Thursday sees the overnight unsettled conditions clear Ireland and so you’ll enjoy a brighter, dry start to the day. Not so for the U.K, where a mix of rain and wintry showers will dominate the morning rush hour with heavy rain and wintry showers spread all over England, Wales and Scotland. Through the morning the wind will swing round to the north-west so that’ll peg back the temperatures and push that mix of rain and wintry showers down south clearing Scotland and the north of England through the 2nd part of the day. So a good day for Ireland, half and half for Scotland and the north of England and for Wales, Central and southern England, a day of thick cloud and outbreaks of rain. Feeling cooler in that fresh north-westerly wind with temperatures lucky to break double figures anywhere.
End of the working week (hurrah to that) and a much better weather picture as most places will greet dawn with sunshine and dry conditions. I say most places because the north-west of Scotland looks to be the exception with some wintry showers likely from the off. Through the morning, we will see some cloud build across Ireland and the west of the U.K, but we should still stay dry 🙂 By Friday afternoon though, rain will push into Kerry, The South West and Wales and move across Ireland, England and Wales through the late afternoon / early evening. By Friday night, expect to see a band of rain and wintry showers extending across Ireland and the western half of England, Wales and Scotland. This rain band will clear Ireland in the small hours but it’ll continue to move eastwards covering all of the U.K by the early hours of Saturday. Remaining cool despite the westerly wind with temperatures in the 8-10°C range.
No surprise then that the outlook for next weekend is err… unsettled.
Saturday will see a bright start for Ireland and cloud cover that soon breaks over England and Wales. There will be an entrenched band of rain and wintry showers across the north west of England and west of Scotland through most of Saturday, fizzling out from the south in the 2nd half of the day. A better 2nd half of the day for England and Wales as that cloud breaks and we see long spells of sunshine. We will still have that very strong, blustery westerly wind though and that’ll peg the temperatures down to high single / low double figures and make fly fishing a bit of a bitch for me 🙁 Still a risk of showers on Saturday, pushed in on that strong westerly wind but less than Friday. Early on Saturday evening sees a new front of heavy rain push into western Ireland and push eastwards quickly on Saturday night / Sunday morning so a mixed day of sunshine and showers beckons for Sunday I think. With low pressure centred over the U.K on Sunday, expect a repeat of this Sunday past, i.e strong westerly winds and plenty of rain. At this stage, the southern half of the U.K looks to be in the firing line but that might change. So a very windy and unsettled end to the weekend for a 2nd week in a row.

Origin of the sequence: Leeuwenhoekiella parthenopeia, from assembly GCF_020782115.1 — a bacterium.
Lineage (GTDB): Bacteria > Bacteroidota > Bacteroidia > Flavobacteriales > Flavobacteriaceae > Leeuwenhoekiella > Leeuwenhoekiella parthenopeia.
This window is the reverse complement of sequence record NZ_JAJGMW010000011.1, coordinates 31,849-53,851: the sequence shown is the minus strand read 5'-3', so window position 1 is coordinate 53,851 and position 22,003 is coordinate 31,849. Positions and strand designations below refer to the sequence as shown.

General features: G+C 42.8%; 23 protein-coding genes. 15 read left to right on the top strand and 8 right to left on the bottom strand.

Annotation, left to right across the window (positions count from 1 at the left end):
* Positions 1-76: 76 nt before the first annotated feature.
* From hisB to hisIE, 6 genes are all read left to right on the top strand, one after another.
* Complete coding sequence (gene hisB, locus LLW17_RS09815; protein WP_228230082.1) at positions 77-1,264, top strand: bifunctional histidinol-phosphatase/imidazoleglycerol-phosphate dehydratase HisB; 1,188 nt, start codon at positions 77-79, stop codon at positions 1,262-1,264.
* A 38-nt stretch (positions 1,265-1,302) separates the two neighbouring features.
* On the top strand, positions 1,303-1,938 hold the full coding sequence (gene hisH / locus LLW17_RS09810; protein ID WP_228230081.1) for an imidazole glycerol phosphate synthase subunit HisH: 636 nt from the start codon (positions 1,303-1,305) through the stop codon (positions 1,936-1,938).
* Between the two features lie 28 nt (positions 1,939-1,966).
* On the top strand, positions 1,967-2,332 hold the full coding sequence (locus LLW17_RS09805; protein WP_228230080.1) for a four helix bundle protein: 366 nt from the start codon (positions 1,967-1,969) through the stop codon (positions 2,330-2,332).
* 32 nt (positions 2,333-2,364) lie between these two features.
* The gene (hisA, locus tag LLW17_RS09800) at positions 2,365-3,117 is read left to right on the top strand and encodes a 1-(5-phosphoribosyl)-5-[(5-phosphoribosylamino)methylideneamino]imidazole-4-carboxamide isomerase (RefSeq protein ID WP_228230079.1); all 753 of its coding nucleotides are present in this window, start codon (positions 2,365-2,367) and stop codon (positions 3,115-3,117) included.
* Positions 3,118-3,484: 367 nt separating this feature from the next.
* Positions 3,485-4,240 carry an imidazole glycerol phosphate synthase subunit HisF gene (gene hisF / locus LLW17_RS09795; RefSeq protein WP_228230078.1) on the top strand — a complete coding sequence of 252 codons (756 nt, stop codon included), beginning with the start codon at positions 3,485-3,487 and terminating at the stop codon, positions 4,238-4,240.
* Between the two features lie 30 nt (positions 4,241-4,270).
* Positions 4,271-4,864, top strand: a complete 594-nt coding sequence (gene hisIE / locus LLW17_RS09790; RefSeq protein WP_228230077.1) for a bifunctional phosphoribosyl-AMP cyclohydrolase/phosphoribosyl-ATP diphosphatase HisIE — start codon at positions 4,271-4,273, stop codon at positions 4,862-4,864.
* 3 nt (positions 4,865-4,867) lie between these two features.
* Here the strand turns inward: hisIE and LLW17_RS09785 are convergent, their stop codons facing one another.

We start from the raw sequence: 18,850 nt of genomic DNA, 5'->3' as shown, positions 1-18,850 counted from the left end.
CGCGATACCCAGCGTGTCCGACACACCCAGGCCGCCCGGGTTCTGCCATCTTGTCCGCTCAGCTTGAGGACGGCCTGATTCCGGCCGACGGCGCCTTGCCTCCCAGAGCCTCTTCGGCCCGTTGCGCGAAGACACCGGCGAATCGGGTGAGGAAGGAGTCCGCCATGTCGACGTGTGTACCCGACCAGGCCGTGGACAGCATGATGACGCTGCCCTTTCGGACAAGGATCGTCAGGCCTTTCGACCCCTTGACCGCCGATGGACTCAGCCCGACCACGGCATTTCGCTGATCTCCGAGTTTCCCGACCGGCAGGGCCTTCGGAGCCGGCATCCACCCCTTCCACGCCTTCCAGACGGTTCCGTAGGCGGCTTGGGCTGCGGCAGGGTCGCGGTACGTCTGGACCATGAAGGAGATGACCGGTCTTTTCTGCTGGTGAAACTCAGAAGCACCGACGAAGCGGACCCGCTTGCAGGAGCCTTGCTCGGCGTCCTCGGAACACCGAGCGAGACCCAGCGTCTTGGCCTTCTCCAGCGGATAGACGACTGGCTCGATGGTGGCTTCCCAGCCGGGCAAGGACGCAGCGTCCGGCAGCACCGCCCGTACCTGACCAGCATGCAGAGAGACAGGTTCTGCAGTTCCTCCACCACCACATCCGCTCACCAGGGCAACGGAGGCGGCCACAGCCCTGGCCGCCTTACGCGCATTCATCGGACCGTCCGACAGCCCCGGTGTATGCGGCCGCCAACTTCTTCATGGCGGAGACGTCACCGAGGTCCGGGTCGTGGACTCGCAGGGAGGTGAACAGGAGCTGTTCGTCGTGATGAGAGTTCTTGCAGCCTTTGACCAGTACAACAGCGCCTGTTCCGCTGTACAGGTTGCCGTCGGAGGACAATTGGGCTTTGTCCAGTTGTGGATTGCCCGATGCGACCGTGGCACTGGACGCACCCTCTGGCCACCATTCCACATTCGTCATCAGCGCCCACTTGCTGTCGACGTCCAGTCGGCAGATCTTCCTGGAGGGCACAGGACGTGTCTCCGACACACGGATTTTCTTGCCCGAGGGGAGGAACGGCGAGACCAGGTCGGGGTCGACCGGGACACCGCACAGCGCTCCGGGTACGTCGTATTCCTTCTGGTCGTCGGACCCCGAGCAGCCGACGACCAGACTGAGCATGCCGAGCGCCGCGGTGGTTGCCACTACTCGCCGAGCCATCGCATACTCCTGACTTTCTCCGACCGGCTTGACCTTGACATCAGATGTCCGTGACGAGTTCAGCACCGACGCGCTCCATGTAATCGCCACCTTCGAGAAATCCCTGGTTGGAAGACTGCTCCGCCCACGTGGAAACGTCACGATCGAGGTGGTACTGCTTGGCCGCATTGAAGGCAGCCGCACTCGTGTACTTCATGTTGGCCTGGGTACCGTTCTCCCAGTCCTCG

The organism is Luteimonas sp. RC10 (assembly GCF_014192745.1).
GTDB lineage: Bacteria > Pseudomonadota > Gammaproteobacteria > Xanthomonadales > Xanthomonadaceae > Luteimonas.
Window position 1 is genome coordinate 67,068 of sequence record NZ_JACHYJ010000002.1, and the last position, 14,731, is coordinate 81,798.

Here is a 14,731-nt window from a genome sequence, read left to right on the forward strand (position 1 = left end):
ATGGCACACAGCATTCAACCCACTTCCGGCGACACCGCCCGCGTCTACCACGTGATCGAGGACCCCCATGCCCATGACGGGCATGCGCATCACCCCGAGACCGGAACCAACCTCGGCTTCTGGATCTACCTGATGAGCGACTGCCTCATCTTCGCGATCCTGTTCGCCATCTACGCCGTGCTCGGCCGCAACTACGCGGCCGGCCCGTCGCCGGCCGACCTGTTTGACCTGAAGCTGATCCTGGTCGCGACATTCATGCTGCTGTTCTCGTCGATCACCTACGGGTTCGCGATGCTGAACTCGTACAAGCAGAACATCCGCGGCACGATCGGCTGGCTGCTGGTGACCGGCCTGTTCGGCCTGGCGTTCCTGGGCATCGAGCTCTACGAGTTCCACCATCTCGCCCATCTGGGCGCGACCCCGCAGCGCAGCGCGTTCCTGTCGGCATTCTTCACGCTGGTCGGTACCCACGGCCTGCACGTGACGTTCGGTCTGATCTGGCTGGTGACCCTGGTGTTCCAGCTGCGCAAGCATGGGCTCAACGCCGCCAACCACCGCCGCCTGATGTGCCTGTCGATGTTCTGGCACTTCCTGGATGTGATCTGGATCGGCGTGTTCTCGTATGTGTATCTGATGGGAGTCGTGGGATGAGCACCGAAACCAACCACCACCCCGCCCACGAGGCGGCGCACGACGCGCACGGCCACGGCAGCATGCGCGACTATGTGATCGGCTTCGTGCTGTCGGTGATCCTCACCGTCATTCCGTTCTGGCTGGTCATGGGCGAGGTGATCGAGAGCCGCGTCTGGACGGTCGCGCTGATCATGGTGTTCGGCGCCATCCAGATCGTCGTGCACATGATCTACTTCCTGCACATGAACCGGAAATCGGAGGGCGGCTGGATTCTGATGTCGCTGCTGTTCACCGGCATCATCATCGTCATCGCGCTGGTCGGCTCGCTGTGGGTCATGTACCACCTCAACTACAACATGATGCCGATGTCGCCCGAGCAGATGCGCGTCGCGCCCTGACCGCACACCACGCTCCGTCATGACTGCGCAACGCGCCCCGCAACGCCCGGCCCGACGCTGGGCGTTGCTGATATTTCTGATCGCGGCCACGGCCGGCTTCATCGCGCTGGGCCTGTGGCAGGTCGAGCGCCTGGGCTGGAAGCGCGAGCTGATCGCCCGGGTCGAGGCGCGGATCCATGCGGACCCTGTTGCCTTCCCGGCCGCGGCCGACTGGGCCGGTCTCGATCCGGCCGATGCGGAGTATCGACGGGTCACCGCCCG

Well remaining unsettled is the theme for the 2nd week of March but with high pressure sitting out in The Atlantic it’ll put a different skew on the weather and may well change the outlook if it dominates over the lows. So at this stage, Monday looks to start wet, unsettled and with a north-westerly wind pushing rain down through the U.K and Ireland. On Tuesday the wind switches to a more westerly aspect, so milder, but much wetter with a low pressure due to pass over us through the course of the day. Wednesday sees that wind switch back north-westerly, cooler again and a day of sunshine and showers. Thursday sees that pattern continue with a north-westerly wind and sunshine and showers and remaining cool. We may just see the influence of high pressure towards the end of next week across the south of England before we see more unsettled and windy weather pushing in from the west. So unsettled, remaining windy and on the cool side folks is my synopsis for next week.